Anti-Human Leader: Every Woman, Everywhere, Could Have Contraception

It would be better for me if you were dead.
“Isn’t she pretty. What’s her name?”

“Susan. After my grandmother.”

“Have you had her fixed yet?”

Don’t fret! That’s a conversation you won’t be hearing. Because why? Because, of course, if Alan “Not So” Weisman got his way and “[e]very woman, everywhere” had (to avoid “draconian edicts”) free contraception, there’d be no babies named Susan, no, nor named anything else. There’d be no babies period.

And that would be hunky dory to the author of The World Without Us, a book in the eco-pr0n genre which lists the delights that await precisely no one in a “post-human” world.

“Oh, baby. Tell me again of the rotting corpses of seven billion humans. And do it slow.”

Strict anti-human philosophy is a special kind of lunacy which I don’t think will catch on to a great degree. It’s one thing to have a philosophy, à la most variants of socialism, which provides its followers with that special kind of frisson which comes from contemplating murdering your enemies—and this anti-human gives.

But it’s quite another thing to say “Suicide is the solution” and recruit enough members for a parade. Yet Weisman tries—though not, or at least not yet, by leading by example.

Weisman is a “Boulder Lefty”, i.e. the kind of person who moved to Boudler, Colorado because he liked the view but who, after he got there, votes to keep newcomers out so as not to “upset the balance.” In the same way, he votes for keeping new people from the Earth since adding more would spoil the time he’s having.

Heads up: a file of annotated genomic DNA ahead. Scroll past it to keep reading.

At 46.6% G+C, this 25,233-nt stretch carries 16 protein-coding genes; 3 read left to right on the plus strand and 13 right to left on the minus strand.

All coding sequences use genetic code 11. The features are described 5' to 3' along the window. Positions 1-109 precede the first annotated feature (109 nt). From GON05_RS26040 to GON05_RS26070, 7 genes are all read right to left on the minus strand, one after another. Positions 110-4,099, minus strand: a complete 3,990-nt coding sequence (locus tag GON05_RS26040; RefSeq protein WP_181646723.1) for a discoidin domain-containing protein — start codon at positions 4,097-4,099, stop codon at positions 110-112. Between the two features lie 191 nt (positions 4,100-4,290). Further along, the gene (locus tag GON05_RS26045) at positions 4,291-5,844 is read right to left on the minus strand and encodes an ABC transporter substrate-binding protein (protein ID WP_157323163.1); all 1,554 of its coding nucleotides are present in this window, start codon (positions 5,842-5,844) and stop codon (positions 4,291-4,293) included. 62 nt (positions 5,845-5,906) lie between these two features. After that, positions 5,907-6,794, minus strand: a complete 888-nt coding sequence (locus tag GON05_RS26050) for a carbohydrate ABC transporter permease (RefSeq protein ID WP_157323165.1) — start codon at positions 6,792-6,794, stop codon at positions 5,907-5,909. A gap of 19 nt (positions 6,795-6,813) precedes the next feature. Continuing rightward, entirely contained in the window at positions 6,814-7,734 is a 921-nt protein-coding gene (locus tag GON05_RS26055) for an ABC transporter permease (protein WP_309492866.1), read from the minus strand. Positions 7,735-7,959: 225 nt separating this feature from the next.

What escapes Weisman, and all the other not so Weismans, is that there can’t be too many people. If there isn’t food enough to sustain a population, then that population cannot increase. Populations increase just because there is plentiful food and lots of health to go around.

Health is what accounts for the current rate of population increase. People aren’t being born at historically high rates, quite the opposite, but they are dying at slower rates. Yet even these old people will kick off sooner rather than later, and the population (if trends continue in the same direction) will begin angling southwards.

Let’s indulge Weisman and suppose that it’s the week after the pills are handed out. No, make it a year after. Should be time enough for bacteria, wild animals and the wind to do its work.

Now what?

Well, nothing. A whole lot of nothing. And nothing for a long, long time.

Anti-human fanatics would call this a good thing. But why is it good? It can’t be good for anybody because there are no bodies. It can’t improve anything for anybody for the same reason.

It won’t be too good for some animals, either. Cows, for example. Most will starve, others will end up in the stomachs of dogs. But who cares how the animals sort out which gets to eat which? Nobody, because there will be no bodies to make a “who.”